by Sue Bradford
My regular New Zealand Truth column this week is about the child discipline referendum and the inadequacy of the legislative provisions regarding the wording of citizens initiated referenda questions:
As I am sure everyone is excruciatingly well aware, we are right now in the middle of the postal referendum on the physical discipline of children.
Voting started on 31 July and finishes on 21 August.
At a cost of $9 million to the taxpayer, the referendum asks:
Should a smack as part of good parental correction be a criminal offence in New Zealand?
I reckon this question is both misleading and ambiguous.
A lot of people tell me they have no intention of voting, or are going to spoil their ballot paper, because they are angry about money being wasted on such a confused proposition.
Other people are keen to vote ‘Yes’ or ‘No’ because they have strong views on the issue and want to vote regardless.
This includes me of course. I will be voting ‘Yes’ and encouraging others to do the same, as I see that voting ‘Yes’ is a vote for keeping the law as it is.
Parents are not being prosecuted in their droves for giving their children a ‘smack’.
There is actually no offence called ‘smacking’ in New Zealand law.
There is, however, an offence of ‘assault’ which has always been there.
What the law change in 2007 achieved was simply the removal of the defence of ‘reasonable force for the purpose of correction’ which in the past allowed some parents to get away with quite badly beating their children.
The ‘reasonable force’ defence also meant parents felt they had a state-sanctioned right to use physical force as a way of disciplining their children.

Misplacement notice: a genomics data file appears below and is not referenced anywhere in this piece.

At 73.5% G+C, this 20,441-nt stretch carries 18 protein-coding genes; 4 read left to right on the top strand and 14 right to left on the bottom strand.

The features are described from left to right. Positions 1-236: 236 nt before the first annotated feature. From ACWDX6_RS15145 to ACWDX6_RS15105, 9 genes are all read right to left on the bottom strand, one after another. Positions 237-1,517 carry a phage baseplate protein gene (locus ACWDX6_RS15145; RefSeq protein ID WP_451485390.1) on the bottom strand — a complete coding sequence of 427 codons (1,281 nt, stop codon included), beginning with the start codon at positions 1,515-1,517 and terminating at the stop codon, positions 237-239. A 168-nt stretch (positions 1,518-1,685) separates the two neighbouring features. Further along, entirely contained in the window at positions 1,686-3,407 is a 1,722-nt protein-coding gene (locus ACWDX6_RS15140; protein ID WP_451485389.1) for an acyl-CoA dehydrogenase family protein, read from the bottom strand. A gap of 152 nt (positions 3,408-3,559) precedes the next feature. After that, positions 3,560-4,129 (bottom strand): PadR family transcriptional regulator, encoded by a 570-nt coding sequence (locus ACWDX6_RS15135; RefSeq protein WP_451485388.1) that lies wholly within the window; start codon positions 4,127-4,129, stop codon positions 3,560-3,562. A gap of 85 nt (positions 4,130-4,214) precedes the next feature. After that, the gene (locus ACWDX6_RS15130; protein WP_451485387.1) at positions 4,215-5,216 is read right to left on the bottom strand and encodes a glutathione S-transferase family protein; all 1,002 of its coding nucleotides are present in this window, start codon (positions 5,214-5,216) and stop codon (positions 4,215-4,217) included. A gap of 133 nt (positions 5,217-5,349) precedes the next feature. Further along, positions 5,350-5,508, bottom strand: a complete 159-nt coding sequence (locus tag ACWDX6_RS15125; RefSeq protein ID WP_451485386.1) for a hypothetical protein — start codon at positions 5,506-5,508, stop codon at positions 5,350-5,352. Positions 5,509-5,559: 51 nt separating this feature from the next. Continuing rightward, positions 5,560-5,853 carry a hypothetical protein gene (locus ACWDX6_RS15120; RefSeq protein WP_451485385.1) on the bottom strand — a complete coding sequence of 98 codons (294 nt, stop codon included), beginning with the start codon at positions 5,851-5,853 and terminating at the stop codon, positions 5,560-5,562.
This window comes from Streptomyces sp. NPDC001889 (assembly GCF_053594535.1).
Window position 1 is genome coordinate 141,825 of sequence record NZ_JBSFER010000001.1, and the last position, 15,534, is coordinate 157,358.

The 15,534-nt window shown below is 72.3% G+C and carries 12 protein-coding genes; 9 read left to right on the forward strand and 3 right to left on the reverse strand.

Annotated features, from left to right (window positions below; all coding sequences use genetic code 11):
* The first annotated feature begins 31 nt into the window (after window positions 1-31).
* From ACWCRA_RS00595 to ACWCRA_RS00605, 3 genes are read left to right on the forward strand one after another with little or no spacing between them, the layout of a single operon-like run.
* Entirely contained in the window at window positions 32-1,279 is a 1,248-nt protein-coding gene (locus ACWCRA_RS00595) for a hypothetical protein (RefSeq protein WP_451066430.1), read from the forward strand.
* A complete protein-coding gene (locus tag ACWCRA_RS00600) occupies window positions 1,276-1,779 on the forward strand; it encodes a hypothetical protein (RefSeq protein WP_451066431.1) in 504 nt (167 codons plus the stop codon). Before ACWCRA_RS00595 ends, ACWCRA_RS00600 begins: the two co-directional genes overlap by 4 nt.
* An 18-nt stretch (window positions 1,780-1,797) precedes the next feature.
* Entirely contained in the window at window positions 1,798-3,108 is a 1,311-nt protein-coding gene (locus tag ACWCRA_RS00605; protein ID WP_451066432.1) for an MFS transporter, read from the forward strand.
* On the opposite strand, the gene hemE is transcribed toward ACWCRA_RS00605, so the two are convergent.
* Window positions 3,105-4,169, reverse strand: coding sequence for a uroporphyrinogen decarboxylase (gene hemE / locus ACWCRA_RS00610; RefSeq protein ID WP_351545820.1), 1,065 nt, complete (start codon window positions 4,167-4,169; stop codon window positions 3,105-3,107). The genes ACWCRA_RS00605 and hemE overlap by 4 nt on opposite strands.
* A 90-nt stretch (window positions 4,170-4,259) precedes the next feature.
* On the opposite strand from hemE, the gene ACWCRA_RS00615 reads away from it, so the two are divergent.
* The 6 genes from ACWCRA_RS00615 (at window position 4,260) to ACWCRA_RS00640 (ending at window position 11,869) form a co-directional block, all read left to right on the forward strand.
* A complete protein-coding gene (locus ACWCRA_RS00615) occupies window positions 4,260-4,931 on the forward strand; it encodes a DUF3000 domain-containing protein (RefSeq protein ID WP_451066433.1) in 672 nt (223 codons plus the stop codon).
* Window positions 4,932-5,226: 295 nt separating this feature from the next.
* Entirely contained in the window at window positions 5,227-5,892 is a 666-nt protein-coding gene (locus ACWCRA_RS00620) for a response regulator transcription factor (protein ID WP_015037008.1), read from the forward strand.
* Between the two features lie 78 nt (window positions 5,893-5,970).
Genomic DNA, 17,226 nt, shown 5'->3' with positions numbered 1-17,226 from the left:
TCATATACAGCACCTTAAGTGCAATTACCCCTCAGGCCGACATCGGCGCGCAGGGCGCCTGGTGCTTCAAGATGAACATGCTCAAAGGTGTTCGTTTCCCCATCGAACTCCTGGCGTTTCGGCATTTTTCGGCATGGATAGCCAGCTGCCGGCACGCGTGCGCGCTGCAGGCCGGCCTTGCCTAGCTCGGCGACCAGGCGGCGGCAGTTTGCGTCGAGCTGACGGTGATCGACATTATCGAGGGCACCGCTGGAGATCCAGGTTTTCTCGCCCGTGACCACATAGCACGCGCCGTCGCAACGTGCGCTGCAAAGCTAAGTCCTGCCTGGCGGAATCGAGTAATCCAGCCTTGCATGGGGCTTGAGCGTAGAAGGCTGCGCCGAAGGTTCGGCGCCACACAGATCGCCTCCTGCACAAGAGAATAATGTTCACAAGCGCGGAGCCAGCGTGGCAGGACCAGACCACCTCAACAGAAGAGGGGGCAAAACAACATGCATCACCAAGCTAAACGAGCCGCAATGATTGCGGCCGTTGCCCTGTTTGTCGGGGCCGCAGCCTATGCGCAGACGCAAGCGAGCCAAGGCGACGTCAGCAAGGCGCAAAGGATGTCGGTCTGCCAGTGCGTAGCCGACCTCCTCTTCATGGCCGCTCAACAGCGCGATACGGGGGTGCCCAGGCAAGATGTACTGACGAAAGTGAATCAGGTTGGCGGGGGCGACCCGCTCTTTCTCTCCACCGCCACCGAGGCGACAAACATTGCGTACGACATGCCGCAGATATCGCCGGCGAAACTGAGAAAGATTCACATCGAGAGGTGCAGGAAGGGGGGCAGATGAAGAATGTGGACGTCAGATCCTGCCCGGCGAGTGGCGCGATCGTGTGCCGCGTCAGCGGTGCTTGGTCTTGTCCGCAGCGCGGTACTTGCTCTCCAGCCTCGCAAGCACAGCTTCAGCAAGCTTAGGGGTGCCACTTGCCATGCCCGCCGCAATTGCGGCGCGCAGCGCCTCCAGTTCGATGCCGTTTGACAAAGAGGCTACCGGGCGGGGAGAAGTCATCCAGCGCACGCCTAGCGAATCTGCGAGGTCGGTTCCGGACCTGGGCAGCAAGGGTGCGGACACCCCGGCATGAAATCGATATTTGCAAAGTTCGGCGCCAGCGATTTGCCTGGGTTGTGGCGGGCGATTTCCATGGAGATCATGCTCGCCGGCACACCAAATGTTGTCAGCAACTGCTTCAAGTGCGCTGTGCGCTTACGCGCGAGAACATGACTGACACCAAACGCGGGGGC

New Zealand made a huge step forward two years ago when Parliament voted by a huge majority to take away this defence and give our children the same legal protection from violence as we adults enjoy.
I hope that despite the anger people justifiably feel at the way in which money is being wasted on this confused referendum question, some of you at least will consider voting ‘yes’ as an expression of support for the law change.
People often ask me, ‘If you think this question is so ambiguous, what should the question have been?”
Of course it could have been any number of things, but I believe a much fairer question would have been something like ‘Should the defence of reasonable force for the purpose of correction be available to New Zealand parents?’
At least people would then have been a lot clearer on what they were voting for or against.
I have put a member’s bill forward seeking to ensure that in future when someone comes up with a proposal for a citizens’ initiated referendum, the Clerk of the House – who approves these questions – has more legal guidance on what should go forward.
I am suggesting that questions that are ambiguous complex, leading or misleading should not be accepted, and that the proposer keeps working on the question with the Clerk until it is clear and simple.
I am in discussions with the Minister of Justice about this at the moment, and hope the Government may change the law in this area as a result.
Meanwhile, the debate on whether our kids deserve a childhood free from violence continues, and will for a while yet, whatever the result on 21 August.